The equals operation in Shapely

Shapely provides two ways of testing the equivalence of geometries:

The result of the two methods are not identical, although it may appear that way at first.

For example, take two points:

>>> A = Point([1, 2])
>>> B = Point([1, 2])
>>> A == B
True
>>> A.equals(B)
True

So far so good, but what about a more complex example?

>>> A = LineString([(1, 2), (3, 4)])
>>> B = LineString([(3, 4), (1, 2)])
>>> A == B
False
>>> A.equals(B)
True

The difference is that the == operator does a comparison of the coordinate sequences of the geometries (in addition to checking their type), while the .equals method is a test of geometric equivalence. Another way to think of this is as a test for when the symmetric difference of two geometries is empty, i.e. neither geometry has a part that the other doesn't.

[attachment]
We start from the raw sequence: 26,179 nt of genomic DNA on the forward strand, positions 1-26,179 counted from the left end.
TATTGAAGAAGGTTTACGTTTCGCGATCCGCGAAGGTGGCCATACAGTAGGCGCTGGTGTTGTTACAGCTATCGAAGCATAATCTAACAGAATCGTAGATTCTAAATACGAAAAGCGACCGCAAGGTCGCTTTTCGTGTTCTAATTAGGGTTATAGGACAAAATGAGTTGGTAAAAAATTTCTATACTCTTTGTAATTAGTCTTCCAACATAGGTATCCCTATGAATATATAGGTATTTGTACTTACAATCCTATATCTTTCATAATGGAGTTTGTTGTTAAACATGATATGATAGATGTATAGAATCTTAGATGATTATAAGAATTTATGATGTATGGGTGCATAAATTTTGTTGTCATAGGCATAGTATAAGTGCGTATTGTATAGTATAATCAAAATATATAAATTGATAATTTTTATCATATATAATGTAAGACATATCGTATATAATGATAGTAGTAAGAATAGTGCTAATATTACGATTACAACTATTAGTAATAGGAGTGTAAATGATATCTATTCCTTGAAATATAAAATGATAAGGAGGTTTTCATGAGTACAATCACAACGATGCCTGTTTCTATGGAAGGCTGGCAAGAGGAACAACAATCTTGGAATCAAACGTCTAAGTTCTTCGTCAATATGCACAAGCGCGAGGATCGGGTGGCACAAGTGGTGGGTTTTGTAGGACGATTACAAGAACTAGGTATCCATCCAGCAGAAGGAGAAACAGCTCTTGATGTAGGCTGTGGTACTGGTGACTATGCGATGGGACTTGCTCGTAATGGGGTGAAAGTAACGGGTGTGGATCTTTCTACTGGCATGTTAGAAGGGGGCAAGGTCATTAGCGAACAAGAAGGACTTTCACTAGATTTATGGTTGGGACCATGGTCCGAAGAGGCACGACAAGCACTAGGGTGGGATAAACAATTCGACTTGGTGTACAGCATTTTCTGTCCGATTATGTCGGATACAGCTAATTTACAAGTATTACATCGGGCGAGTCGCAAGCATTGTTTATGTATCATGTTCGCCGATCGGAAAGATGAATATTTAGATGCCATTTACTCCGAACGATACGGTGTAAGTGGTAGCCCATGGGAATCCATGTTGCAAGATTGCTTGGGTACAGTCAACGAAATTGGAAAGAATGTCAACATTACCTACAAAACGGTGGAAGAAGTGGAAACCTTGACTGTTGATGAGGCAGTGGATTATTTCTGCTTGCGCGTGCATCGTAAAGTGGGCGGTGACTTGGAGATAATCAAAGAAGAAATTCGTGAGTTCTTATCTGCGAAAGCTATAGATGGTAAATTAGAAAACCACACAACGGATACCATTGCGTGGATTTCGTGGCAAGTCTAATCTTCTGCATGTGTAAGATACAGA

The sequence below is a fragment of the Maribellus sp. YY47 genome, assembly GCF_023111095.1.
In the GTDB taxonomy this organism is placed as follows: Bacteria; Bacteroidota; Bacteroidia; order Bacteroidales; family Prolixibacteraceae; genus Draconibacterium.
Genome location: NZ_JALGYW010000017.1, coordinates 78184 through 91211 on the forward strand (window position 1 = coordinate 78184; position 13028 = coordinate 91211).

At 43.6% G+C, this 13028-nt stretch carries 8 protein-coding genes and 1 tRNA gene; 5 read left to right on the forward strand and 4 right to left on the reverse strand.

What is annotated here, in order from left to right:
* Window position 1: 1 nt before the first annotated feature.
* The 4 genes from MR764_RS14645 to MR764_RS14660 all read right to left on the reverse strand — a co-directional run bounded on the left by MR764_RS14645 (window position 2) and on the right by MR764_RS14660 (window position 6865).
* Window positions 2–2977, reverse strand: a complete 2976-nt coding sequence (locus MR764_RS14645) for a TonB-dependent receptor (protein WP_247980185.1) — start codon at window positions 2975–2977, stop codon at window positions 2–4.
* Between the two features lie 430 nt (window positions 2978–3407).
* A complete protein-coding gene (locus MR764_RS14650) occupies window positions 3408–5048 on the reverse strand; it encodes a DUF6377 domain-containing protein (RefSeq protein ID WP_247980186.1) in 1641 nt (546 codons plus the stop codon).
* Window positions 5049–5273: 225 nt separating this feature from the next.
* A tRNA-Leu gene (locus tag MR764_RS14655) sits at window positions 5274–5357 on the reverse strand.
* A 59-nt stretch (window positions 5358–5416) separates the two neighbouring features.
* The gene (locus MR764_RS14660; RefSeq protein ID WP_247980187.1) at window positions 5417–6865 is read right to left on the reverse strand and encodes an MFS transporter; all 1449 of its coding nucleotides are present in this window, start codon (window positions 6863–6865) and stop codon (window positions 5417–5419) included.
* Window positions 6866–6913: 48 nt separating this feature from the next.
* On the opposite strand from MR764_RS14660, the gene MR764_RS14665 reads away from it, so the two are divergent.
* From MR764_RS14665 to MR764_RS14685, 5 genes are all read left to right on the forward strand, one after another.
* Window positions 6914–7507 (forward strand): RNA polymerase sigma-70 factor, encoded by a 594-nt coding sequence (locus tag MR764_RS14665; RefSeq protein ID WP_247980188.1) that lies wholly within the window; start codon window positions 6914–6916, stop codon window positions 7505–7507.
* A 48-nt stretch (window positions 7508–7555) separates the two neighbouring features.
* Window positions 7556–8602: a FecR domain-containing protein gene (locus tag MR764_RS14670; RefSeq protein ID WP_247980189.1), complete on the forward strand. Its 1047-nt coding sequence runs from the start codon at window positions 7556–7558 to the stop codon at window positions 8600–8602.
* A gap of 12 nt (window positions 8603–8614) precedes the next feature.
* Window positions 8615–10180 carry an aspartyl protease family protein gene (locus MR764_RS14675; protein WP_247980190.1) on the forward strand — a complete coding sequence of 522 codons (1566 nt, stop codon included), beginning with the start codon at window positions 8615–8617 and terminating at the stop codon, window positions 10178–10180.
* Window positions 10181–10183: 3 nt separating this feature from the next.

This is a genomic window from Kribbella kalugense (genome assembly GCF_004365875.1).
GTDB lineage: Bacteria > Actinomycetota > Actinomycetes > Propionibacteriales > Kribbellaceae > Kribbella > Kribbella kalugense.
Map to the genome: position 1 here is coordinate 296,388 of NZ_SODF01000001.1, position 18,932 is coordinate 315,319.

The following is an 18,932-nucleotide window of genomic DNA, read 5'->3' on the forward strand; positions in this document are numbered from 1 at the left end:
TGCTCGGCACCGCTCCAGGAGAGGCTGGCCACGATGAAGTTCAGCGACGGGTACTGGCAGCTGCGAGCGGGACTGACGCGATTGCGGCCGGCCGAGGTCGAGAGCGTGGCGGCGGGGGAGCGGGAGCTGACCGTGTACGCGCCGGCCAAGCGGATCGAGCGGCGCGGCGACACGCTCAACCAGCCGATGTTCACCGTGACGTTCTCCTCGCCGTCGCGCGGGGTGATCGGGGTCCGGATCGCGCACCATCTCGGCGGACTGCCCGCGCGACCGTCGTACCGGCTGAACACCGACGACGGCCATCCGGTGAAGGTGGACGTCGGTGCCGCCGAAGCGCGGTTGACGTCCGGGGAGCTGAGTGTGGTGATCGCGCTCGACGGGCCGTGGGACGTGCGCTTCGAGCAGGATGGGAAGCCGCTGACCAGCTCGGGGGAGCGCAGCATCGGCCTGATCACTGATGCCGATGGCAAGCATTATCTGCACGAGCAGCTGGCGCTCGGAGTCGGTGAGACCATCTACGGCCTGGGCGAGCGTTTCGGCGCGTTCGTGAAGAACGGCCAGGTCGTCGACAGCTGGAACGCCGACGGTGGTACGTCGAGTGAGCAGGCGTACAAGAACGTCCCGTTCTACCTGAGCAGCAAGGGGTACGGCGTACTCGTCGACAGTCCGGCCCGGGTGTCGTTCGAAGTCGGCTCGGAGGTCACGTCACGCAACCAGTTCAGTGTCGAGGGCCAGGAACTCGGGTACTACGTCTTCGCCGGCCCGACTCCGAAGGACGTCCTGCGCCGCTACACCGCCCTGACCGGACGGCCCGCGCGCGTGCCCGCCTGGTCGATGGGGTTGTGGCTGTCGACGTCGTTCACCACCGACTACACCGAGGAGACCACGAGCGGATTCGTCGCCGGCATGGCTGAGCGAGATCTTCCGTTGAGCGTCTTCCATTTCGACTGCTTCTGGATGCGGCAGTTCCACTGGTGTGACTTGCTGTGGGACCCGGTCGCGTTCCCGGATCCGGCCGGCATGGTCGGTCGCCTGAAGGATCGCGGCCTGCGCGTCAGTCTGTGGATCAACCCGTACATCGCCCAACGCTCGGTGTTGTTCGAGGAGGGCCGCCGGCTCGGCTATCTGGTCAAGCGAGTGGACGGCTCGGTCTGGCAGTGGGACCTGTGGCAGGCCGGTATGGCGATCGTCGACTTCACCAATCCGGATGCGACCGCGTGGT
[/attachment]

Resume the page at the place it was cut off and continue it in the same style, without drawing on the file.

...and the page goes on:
Another example of this is two geometries that have different coordinate sequences but represent the same geometry.

>>> A = LineString([(0, 0), (5, 0)])
>>> B = LineString([(0, 0), (2, 0), (5, 0)])
>>> A == B
False
>>> A.equals(B)
True

This also means that two geometries are considered equivalent by .equals even if they have different types, so long as they are geometrically equivalent.

>>> A = Point(1, 2)
>>> B = MultiPoint([(1, 2)])
>>> A == B
False
>>> A.equals(B)
True

Shapely uses GEOS's GEOSEquals method internally. There is also a GEOSEqualsExact method, exposed as .equals_exact, which allows a tolerance in the comparison.

>>> A = Point([1, 2])
>>> B = Point([1, 2.5])
>>> A.equals_exact(B, tolerance=0.0)
False
>>> A.equals_exact(B, tolerance=1.0)
True

So which method should you use? This depends on what your data represents. Both methods are useful in different situations.